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Tag Archives | speaking and listening

Common Teacher Hang-up: What Do I Do When Debates Get Heated?

With midterm elections upon the United States and Americans demonstrating a penchant for argumentation heavy on earnestness and light on amicability, I thought this might be a helpful bit to share. Sometimes teachers write in with questions like this: “Okay, I’m doing pop-up debates, but sometimes they get really intense. What do I do?” Before […]

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Two Ways to Improve Listening (and One Way Not To)

SLANT: Sit up, Lean forward, Ask and answer questions, Nod your head, and Track the speaker. I used to have a SLANT poster hanging up in my classroom, right next to the one for PVLEGS. I had learned of SLANT from Doug Lemov’s Teach Like a Champion; PVLEGS came from Erik Palmer’s Well Spoken. They seemed to make […]

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Common Student Hang-ups: Silo Speeches

One surefire way to make pop-up debates and discussions boring is to allow what I call “silo speeches.” Early on in the year, when we’re having our first pop-up debates designed to establish universal participation and public speaking comfort, silo speaking is inevitable. A silo speech happens when a student pops up, says what they want to […]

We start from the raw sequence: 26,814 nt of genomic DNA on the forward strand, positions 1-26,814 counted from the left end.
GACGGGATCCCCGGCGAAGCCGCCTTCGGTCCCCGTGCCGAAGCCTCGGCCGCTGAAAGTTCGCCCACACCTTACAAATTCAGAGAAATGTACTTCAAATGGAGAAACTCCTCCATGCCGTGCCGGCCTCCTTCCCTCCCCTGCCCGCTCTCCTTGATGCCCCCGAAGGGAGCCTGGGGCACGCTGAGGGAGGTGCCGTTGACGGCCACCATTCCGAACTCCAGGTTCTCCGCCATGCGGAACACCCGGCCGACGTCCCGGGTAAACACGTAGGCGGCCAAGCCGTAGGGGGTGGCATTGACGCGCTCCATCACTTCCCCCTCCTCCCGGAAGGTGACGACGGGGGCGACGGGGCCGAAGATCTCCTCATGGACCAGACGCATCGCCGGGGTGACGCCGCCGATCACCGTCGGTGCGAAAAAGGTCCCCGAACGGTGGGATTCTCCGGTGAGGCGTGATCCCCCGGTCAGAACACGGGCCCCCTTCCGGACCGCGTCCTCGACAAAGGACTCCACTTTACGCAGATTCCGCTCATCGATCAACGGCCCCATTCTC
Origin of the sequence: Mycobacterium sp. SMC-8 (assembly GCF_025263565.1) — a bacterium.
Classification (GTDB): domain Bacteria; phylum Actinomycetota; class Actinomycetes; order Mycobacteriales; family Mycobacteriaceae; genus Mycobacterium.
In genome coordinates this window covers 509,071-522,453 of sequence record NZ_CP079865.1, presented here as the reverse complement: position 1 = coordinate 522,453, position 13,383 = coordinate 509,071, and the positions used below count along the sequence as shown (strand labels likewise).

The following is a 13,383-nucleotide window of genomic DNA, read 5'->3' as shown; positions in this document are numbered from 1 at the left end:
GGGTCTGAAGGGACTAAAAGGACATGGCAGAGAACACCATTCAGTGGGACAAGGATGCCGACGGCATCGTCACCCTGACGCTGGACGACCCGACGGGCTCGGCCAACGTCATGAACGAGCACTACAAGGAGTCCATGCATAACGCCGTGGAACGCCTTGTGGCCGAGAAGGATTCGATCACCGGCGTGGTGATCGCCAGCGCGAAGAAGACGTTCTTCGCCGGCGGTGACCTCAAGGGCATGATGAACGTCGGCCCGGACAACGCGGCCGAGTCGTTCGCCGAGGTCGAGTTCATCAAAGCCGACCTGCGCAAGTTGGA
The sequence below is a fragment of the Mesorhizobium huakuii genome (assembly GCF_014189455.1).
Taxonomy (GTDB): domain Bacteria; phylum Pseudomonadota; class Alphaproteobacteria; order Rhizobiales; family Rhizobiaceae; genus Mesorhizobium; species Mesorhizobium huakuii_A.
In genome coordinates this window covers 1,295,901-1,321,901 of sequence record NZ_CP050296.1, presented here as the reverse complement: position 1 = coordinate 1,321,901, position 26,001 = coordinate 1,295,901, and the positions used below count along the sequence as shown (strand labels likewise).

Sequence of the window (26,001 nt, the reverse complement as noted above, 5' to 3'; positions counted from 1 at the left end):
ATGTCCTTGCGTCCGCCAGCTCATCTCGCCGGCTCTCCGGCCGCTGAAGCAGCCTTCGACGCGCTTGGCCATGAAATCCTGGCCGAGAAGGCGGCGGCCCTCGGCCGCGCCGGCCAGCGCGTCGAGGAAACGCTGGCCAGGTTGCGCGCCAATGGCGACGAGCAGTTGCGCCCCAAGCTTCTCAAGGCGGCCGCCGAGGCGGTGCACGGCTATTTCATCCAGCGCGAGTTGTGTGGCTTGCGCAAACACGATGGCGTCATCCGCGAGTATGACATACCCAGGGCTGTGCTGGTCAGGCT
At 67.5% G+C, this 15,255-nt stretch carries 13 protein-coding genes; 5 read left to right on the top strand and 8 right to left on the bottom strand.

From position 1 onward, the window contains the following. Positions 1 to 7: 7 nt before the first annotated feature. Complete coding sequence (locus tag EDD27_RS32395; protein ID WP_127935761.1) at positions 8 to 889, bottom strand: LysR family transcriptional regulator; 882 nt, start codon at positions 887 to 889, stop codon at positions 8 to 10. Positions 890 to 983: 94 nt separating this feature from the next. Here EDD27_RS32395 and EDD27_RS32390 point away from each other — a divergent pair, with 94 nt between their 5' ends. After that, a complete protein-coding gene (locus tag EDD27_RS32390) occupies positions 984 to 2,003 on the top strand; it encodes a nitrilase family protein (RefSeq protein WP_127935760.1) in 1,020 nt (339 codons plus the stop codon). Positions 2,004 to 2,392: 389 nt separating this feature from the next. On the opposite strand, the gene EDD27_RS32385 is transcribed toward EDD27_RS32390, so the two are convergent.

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Improving Pop-Up Debates: Better Prompts

I’ve held more than a few pop-up debates that went badly, and I could trace the badness back to before the debate started. What am I talking about? The Plague of the Poorly Formulated Pop-Up Debate Prompt. Recently, I was reading through Les Lynn’s blog (Les founded Argument-Centered Education, and his blog is the Debatifier) and […]

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Improving Pop-Up Debates: Tracking the Argument

Here are some problems that have cropped up in my pop-up debates this year: Students give their mandatory speech and then sit down and disengage from the ongoing discussion — so, poor listening; Students repeat one another — which is both a cause and an effect of poor listening; Students make effective arguments that are […]

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An Expectancy-Value Pop-Up Debate

This is a simple pop-up debate activity meant to: support the development of expectancy-value academic mindsets reinvigorate pop-up debates if/when they become stale deepen students’ understanding of Fulkersonian argument (i.e., collaborative, argumentative discussion) give students a chance to practice Palmer’s PVLEGS Also, it doesn’t need to take long (doable in 20 minutes for a 30-student class), as there is […]

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